In case you missed it


ObamaCare’s hidden marriage penalty …

Childless couples and empty nesters would pay more under ObamaCare, Garance Franke-Ruka writes in The Atlantic. When she looked at eligibility “for subsidies through the exchanges in New York state  — where insurance is comparatively expensive and the state exchange was set up in such a way as to not provide lower rates for younger people” — she found that a family of two that earns more than 400 percent of the federal poverty level — $62,040 — doesn’t qualify. “But if that same couple lived together unmarried, they could earn up to $45,960 each — $91,920″ — and be eligible.

2014 or bust

Next year will be make or break for Senate Republicans, Charlie Cook writes in the National Journal. “Because in 2016, when all of the seats they won in 2010 come up — they netted a six-seat net gain that year — there will be 24 GOP seats up, compared with only 10 for Democrats, leading to some serious Republican overexposure. Seven of the 24 GOP senators up are hailing from states that Obama carried in 2012. After having had plentiful Democratic targets in 2012 and 2014, it will be Republicans in 2016 who will have the most incumbents in the crosshairs.”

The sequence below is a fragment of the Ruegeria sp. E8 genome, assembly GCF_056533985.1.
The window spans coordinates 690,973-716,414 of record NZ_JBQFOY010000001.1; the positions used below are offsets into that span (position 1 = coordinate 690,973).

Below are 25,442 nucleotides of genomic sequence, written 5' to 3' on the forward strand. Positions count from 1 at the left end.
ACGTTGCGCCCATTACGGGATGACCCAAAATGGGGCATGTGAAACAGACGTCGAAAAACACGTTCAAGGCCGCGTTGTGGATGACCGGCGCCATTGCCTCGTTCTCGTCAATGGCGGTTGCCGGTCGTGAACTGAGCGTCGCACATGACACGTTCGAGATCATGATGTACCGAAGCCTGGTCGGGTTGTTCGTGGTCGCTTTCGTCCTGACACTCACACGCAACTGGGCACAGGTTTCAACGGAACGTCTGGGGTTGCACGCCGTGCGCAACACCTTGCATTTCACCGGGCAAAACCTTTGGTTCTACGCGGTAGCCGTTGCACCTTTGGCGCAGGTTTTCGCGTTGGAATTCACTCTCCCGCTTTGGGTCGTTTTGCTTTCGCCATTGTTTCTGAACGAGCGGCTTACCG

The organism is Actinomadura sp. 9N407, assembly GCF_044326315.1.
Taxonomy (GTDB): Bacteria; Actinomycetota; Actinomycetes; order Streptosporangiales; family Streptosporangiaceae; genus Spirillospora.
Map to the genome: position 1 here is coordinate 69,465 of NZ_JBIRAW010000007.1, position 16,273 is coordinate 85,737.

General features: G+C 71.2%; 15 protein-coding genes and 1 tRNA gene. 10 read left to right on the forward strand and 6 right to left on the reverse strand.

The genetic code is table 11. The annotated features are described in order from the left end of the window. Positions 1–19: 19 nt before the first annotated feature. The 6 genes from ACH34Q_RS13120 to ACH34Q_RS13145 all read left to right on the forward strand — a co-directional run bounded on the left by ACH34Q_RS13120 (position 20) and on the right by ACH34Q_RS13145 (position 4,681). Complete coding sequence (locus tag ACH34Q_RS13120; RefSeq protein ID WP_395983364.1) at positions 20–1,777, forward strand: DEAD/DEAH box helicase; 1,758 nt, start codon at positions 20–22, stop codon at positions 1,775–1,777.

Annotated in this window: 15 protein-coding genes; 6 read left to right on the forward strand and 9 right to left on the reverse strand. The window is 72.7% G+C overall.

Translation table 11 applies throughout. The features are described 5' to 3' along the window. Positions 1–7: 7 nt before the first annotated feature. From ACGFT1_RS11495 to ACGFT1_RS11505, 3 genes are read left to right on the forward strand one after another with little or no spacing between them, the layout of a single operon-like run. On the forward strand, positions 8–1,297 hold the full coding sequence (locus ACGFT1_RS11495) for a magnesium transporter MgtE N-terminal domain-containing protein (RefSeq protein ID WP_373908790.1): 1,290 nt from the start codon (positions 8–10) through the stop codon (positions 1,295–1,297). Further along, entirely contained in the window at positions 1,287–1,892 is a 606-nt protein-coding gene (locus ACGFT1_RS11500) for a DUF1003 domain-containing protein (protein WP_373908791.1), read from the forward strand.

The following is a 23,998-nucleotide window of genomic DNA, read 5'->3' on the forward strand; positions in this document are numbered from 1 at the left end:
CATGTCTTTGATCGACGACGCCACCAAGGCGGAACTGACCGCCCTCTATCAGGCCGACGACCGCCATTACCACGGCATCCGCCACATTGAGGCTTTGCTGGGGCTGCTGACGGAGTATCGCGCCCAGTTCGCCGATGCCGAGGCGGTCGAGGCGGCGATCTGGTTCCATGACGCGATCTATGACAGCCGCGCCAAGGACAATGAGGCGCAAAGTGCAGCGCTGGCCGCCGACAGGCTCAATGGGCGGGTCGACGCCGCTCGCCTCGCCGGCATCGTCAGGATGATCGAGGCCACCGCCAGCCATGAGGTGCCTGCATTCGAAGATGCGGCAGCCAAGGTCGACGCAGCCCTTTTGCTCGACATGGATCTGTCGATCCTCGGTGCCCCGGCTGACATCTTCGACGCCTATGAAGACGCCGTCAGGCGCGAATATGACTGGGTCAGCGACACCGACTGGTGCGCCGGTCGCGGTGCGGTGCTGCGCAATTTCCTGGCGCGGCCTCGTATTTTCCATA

A common purpose

Sandra Day O’Connor  fondly recalls a tradition at the Supreme Court in Smithsonian Magazine.

“On argument days, a buzzer sounds about five minutes before the oral argument starts,” she writes. “The justices go to the robing room — the court’s version of a locker room. Each justice has a locker; attendants help the justices fasten their robes. Then the justices, without fail, engage in a wonderful custom. Each justice shakes the hand of every other justice before walking into the courtroom — an important reminder that, despite the justices’ occasional differences in opinion, the court is a place of collegiality and common purpose.”

She’s often asked, she says, “if — as the first woman on the Supreme Court — I had any special preferences for my robe. But honestly, I took whatever was available and put it on.” She did, however, add a white judicial collar to her black robe.